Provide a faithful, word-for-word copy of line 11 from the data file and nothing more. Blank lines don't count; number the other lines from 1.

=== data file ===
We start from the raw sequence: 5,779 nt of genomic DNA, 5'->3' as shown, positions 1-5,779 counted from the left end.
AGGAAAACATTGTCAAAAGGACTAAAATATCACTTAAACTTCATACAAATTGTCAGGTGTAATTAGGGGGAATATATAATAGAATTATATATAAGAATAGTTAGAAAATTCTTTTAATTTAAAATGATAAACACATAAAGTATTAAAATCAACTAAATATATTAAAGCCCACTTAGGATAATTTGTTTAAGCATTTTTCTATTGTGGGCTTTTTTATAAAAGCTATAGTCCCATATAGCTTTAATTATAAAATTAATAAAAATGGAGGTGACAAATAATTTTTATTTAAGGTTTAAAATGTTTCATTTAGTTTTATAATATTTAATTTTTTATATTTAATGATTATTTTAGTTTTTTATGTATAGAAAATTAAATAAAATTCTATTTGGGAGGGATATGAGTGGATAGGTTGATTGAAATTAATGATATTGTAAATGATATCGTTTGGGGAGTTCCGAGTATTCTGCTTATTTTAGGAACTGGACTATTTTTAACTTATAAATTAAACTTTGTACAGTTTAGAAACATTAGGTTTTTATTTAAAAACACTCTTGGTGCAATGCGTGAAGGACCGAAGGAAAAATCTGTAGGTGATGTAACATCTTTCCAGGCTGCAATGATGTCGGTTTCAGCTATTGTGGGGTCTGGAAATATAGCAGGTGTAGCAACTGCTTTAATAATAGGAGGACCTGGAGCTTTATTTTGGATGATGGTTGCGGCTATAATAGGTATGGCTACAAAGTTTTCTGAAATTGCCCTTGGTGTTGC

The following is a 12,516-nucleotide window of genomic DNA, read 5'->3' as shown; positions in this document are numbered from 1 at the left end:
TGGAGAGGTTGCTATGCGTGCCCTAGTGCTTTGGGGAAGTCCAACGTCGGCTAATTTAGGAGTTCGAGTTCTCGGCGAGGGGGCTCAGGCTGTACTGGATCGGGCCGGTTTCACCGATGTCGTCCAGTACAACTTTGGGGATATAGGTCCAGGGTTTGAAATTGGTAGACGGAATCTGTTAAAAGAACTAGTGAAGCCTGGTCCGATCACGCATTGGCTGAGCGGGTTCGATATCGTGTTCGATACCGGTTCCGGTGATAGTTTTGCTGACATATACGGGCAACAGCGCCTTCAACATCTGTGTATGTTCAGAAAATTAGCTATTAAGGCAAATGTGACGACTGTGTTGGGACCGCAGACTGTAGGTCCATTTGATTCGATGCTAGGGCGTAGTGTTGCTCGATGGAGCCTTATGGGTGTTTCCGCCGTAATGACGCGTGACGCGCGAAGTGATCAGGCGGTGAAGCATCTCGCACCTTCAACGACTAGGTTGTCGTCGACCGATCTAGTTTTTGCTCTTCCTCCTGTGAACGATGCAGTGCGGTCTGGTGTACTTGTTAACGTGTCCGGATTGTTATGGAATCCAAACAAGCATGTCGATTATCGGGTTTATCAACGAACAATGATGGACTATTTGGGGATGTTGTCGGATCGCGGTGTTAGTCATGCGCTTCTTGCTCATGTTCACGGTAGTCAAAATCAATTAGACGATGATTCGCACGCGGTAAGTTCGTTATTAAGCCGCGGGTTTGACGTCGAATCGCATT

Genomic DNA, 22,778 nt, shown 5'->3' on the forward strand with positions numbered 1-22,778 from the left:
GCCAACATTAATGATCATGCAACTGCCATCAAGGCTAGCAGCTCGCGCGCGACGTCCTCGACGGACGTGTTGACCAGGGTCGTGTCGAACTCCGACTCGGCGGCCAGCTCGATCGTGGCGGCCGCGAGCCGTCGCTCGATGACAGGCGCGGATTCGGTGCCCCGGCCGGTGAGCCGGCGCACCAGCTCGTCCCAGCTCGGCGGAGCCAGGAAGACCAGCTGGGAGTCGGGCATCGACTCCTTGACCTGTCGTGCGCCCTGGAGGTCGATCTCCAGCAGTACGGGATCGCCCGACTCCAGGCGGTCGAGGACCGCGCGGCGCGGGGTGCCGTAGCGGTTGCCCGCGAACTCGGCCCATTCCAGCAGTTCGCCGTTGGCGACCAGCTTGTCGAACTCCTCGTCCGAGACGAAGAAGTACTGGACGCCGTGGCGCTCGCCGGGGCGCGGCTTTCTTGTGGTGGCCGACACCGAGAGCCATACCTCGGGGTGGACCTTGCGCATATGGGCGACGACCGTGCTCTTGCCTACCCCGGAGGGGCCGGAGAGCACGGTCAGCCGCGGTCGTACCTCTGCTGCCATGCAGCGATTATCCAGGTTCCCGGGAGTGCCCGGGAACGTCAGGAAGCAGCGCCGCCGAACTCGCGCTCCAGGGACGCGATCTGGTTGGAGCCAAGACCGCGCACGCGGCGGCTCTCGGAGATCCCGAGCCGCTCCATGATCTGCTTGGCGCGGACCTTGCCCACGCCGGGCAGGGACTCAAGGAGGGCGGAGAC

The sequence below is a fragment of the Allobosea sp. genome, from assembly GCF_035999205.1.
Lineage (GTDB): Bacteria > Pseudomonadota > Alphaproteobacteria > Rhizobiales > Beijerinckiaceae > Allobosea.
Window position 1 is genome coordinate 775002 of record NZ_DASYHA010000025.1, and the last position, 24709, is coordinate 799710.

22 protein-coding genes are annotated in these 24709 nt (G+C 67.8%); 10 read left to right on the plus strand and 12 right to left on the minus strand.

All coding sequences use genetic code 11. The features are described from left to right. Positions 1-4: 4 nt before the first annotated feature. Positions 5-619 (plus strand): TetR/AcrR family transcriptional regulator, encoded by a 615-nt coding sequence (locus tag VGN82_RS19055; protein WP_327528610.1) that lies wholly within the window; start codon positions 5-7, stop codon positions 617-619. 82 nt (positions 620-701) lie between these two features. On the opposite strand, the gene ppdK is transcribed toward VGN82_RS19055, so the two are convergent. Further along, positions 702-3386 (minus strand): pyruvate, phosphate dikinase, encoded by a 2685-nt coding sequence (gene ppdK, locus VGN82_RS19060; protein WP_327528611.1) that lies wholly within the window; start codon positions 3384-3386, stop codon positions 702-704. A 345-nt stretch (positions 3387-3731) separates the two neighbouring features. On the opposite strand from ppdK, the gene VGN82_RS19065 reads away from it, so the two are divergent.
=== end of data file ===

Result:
All coding sequences use genetic code 11. The features are described from left to right. Positions 1-4: 4 nt before the first annotated feature. Positions 5-619 (plus strand): TetR/AcrR family transcriptional regulator, encoded by a 615-nt coding sequence (locus tag VGN82_RS19055; protein WP_327528610.1) that lies wholly within the window; start codon positions 5-7, stop codon positions 617-619. 82 nt (positions 620-701) lie between these two features. On the opposite strand, the gene ppdK is transcribed toward VGN82_RS19055, so the two are convergent. Further along, positions 702-3386 (minus strand): pyruvate, phosphate dikinase, encoded by a 2685-nt coding sequence (gene ppdK, locus VGN82_RS19060; protein WP_327528611.1) that lies wholly within the window; start codon positions 3384-3386, stop codon positions 702-704. A 345-nt stretch (positions 3387-3731) separates the two neighbouring features. On the opposite strand from ppdK, the gene VGN82_RS19065 reads away from it, so the two are divergent.